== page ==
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Season Done

I will have a Jerry Dipoto post up tomorrow when there is no baseball to think about. However, for one last time, the Mariners took the field in 2015 and squeezed out a legitimately clutch win. Seth Smith hit the deciding home run in the bottom of the 8th and Tom Wilhelmsen preserved the one-run victory in the ninth. The Mariners, for their troubles, probably got penalized for winning. A 76-86 season isn't wildly different from a 75-87 season, except that the win kept the Mariners out of the top 10 MLB draft picks which means they will have to give up their first round pick if/when they sign a free agent.*

*This is unfortunate, but not nearly as unfortunate as some people are going to claim. MLB draft picks are a step above total crapshoots. Free agents are much better bets to produce at the MLB level than any draft pick.

The 2015 Mariners were not all that different from the 2014 Mariners, believe it or not, despite a season that feels very different. The reality is that the 2014 team played better than their .500 talent, thanks in large part to a superhuman bullpen. It is also true that the 2015 team had roughly .500 talent and they squandered a number of games. Bullpens giveth and taketh away.

Here are the 2015 and 2014 Mariners were by WAR:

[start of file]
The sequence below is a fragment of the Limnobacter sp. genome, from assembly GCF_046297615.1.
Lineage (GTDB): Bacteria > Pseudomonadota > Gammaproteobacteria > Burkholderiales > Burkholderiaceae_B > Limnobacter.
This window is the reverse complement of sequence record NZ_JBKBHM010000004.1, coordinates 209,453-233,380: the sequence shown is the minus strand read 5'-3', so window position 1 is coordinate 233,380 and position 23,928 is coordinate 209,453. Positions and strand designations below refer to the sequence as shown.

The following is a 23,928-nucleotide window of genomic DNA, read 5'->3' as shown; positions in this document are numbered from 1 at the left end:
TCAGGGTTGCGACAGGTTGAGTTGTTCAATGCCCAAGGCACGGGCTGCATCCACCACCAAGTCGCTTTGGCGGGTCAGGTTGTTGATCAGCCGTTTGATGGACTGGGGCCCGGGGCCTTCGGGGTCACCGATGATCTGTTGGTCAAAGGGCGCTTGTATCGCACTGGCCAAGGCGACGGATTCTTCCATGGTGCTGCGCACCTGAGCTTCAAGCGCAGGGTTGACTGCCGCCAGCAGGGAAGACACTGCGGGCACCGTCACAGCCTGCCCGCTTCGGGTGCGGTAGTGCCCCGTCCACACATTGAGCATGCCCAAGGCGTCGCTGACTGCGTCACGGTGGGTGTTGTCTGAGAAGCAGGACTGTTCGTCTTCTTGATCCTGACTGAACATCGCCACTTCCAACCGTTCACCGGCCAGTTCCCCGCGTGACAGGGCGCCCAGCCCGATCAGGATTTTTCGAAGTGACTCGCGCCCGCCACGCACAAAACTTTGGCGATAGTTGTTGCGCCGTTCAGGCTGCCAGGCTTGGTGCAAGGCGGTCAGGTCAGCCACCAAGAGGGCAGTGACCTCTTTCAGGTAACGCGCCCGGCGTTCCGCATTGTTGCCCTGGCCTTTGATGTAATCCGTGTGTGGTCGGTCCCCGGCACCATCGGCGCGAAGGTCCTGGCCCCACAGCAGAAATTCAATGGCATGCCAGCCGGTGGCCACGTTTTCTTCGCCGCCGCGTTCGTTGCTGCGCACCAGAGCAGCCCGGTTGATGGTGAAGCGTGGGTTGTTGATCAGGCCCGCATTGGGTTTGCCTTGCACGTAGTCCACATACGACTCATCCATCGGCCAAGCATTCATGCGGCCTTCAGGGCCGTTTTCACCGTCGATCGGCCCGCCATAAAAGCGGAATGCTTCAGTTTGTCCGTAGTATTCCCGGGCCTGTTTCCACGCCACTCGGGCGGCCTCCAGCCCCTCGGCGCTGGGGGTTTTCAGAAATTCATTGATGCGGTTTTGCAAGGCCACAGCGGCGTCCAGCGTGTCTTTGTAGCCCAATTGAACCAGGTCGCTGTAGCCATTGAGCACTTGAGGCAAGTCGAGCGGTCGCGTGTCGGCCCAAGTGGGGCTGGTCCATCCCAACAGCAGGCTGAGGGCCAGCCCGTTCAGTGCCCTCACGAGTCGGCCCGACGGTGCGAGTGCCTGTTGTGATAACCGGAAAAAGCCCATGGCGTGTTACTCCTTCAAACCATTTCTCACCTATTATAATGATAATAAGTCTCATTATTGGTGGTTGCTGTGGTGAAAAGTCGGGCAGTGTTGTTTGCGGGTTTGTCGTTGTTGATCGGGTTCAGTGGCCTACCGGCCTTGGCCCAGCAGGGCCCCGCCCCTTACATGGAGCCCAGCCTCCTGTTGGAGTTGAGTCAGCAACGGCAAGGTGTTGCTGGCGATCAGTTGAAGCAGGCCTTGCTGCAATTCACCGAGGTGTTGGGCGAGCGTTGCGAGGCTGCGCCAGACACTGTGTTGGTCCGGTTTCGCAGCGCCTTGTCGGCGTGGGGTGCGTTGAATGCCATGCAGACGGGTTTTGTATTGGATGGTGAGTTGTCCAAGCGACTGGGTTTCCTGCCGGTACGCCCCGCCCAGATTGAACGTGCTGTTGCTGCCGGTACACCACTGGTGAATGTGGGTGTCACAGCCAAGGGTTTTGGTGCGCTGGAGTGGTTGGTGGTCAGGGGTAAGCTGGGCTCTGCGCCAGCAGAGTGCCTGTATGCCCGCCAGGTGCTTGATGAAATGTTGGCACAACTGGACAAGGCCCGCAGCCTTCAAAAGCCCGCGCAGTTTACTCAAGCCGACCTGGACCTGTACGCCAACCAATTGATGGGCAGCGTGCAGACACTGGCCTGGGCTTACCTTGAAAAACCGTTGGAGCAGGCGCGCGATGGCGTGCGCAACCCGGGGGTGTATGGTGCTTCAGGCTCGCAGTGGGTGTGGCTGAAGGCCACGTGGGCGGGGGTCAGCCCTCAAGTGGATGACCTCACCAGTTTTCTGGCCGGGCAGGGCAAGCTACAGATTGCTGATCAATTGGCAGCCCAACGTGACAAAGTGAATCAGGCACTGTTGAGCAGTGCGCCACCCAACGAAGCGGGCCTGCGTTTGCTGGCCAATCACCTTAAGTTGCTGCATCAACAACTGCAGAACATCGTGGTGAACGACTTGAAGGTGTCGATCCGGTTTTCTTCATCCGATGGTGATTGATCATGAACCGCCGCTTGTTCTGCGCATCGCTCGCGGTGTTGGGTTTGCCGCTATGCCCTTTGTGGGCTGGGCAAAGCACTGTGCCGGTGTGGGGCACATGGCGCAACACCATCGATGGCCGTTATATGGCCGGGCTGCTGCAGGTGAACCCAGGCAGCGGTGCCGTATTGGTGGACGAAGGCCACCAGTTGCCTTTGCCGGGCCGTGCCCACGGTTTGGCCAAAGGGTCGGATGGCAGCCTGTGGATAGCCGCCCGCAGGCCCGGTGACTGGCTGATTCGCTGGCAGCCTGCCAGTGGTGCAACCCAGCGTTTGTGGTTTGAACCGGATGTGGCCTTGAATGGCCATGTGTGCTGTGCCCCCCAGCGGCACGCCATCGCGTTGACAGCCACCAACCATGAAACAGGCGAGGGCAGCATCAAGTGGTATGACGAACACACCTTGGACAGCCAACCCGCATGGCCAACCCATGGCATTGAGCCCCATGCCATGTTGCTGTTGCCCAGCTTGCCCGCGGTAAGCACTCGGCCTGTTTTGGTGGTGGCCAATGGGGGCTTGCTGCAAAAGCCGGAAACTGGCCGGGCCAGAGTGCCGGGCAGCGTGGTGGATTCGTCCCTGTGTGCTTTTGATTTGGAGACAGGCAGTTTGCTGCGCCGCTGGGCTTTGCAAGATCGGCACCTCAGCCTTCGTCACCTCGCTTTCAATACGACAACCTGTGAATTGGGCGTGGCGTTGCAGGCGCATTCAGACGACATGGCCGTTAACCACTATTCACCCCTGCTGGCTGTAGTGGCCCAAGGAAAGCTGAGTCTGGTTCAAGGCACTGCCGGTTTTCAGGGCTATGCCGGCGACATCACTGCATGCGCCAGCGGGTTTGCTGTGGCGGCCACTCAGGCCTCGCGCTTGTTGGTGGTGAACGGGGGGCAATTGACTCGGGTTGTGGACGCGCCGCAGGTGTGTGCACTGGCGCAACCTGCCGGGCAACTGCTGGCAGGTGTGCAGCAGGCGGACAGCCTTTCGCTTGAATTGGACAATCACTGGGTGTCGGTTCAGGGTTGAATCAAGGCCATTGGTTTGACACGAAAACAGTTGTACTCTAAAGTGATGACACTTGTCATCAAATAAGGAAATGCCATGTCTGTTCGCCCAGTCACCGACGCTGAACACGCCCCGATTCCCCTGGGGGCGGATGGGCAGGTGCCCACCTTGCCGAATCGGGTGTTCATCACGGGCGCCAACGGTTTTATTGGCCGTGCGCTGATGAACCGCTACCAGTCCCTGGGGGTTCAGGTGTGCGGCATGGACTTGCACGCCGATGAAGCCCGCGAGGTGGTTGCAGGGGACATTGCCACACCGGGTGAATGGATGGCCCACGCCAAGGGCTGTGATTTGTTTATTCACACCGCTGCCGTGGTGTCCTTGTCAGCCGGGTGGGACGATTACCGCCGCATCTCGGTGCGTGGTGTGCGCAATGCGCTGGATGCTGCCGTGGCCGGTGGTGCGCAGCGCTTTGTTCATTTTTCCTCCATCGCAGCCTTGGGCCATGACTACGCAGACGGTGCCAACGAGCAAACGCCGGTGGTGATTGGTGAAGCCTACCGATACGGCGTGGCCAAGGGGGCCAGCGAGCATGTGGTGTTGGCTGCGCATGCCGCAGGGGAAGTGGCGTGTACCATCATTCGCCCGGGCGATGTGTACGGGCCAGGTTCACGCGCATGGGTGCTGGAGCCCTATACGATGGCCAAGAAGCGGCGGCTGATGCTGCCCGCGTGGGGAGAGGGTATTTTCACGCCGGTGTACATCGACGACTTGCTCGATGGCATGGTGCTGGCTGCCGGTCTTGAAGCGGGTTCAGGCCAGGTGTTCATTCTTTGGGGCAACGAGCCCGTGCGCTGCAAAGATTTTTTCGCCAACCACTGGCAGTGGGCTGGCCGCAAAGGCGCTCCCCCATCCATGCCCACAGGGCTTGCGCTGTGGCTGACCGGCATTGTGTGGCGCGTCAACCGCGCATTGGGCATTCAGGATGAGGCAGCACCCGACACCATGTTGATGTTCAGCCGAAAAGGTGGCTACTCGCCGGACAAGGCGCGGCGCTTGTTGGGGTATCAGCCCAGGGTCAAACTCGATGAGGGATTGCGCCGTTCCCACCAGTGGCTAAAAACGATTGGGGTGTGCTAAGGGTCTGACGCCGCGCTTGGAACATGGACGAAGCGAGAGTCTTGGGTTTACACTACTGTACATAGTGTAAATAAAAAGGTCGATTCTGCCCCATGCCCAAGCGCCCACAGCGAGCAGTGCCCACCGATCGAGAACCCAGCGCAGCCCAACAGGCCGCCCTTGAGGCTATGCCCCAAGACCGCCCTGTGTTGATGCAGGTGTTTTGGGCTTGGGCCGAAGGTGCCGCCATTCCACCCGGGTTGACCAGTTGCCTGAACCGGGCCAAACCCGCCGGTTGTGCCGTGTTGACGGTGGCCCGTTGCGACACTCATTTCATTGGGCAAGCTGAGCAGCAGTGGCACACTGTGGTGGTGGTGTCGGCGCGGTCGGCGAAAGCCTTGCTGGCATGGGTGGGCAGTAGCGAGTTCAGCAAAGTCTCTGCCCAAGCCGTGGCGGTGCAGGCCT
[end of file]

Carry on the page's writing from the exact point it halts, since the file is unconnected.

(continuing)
Position
2015 WAR
2014 WAR
Catcher
-1.9
1.9
First base
-0.8
0.7
Second base
1.7
5.3
Shortstop
2.3
3.2
Third base
3.8
5.5
Left field
3.1
1.9
Center field
1.2
-0.7
Right field
4.9
0.7
Designated hitter
0.4
-2.0
Top Three SP
6.5
10.3
Rest of rotation
2.3
0.3
Bullpen
0.8
4.1

Better Offense: 2014 by 1.8 WAR
Better Rotation: 2014 by 1.8 WAR
Better Bullpen: 2014 by 3.3 WAR

The 2014 Mariners won 11 more games than the 2015 Mariners with about 6.6 WAR more talent. WAR doesn't equate perfectly to wins, but it's the most perfect conversion of individual talent to team wins that we've got. Like I said, the 2014 Mariners played beyond their abilities by just a bit, and the 2015 Mariners played beneath them by just a bit. The end result feels like a large chasm but to some degree that is a mirage.

A difference of 1.8 WAR for an entire unit, like a lineup or a rotation, is razor thin. For instance, Robinson Cano was worth over 3 WAR more in 2014 than in in 2015. Kyle Seager also was over 2 WAR worse in 2015. Either of those players (not even both!) looking more like the 2014 versions of themselves would have wiped out the gap. Heck, even Mike Zunino was over 1.8 WAR better in 2014. These aren't even individual players taking steps forward - just not taking steps back.

As for the starting rotation, King Felix had an off year. He was worth over 3 more WAR in 2014. A return to form for him would have made for a 2015 starting rotation that was superior to 2014's.

So, depending on how you feel about the Mariners core players moving forward, it might not be too hard to imagine this team getting way better in a hurry. Jerry Dipoto will inevitably receive significant praise if/when the Mariners improve in 2016, and perhaps he will make some magical moves, but the 2015 Mariners were never as far away from contending as they seemed. For whatever reason, things just went wrong for them. The American League had lots of .500-ish teams, the Mariners being one of them, and a few subpar performances from key players were enough to sink them. That's what it meant to be True To The Blue** in 2015.

**Had to use the slogan one more time before the marketing department makes something new for 2016. The irony of this slogan might be what I remember most from 2015.